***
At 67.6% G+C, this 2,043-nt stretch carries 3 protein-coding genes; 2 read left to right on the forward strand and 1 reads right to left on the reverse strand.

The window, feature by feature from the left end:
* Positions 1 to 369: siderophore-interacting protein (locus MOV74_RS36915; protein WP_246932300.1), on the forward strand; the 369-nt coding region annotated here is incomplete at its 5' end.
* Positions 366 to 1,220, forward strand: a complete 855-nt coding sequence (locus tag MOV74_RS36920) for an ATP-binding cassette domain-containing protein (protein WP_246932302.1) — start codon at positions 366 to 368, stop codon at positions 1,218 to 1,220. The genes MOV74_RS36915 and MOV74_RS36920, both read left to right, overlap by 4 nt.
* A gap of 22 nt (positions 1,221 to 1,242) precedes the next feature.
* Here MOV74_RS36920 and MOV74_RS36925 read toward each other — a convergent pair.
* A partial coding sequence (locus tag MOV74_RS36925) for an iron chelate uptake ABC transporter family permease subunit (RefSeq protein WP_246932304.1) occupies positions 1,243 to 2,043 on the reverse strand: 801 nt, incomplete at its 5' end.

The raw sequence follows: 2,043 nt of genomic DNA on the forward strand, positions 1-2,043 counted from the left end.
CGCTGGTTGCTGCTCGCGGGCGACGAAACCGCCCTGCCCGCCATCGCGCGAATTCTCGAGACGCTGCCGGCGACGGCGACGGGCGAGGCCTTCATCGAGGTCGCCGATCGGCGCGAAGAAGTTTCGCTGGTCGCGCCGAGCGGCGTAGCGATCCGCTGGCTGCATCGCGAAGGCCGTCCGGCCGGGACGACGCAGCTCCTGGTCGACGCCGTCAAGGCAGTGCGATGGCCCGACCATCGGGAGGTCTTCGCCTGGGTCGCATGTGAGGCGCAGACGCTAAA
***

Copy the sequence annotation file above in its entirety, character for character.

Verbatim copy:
At 67.6% G+C, this 2,043-nt stretch carries 3 protein-coding genes; 2 read left to right on the forward strand and 1 reads right to left on the reverse strand.

The window, feature by feature from the left end:
* Positions 1 to 369: siderophore-interacting protein (locus MOV74_RS36915; protein WP_246932300.1), on the forward strand; the 369-nt coding region annotated here is incomplete at its 5' end.
* Positions 366 to 1,220, forward strand: a complete 855-nt coding sequence (locus tag MOV74_RS36920) for an ATP-binding cassette domain-containing protein (protein WP_246932302.1) — start codon at positions 366 to 368, stop codon at positions 1,218 to 1,220. The genes MOV74_RS36915 and MOV74_RS36920, both read left to right, overlap by 4 nt.
* A gap of 22 nt (positions 1,221 to 1,242) precedes the next feature.
* Here MOV74_RS36920 and MOV74_RS36925 read toward each other — a convergent pair.
* A partial coding sequence (locus tag MOV74_RS36925) for an iron chelate uptake ABC transporter family permease subunit (RefSeq protein WP_246932304.1) occupies positions 1,243 to 2,043 on the reverse strand: 801 nt, incomplete at its 5' end.

The raw sequence follows: 2,043 nt of genomic DNA on the forward strand, positions 1-2,043 counted from the left end.
CGCTGGTTGCTGCTCGCGGGCGACGAAACCGCCCTGCCCGCCATCGCGCGAATTCTCGAGACGCTGCCGGCGACGGCGACGGGCGAGGCCTTCATCGAGGTCGCCGATCGGCGCGAAGAAGTTTCGCTGGTCGCGCCGAGCGGCGTAGCGATCCGCTGGCTGCATCGCGAAGGCCGTCCGGCCGGGACGACGCAGCTCCTGGTCGACGCCGTCAAGGCAGTGCGATGGCCCGACCATCGGGAGGTCTTCGCCTGGGTCGCATGTGAGGCGCAGACGCTAAA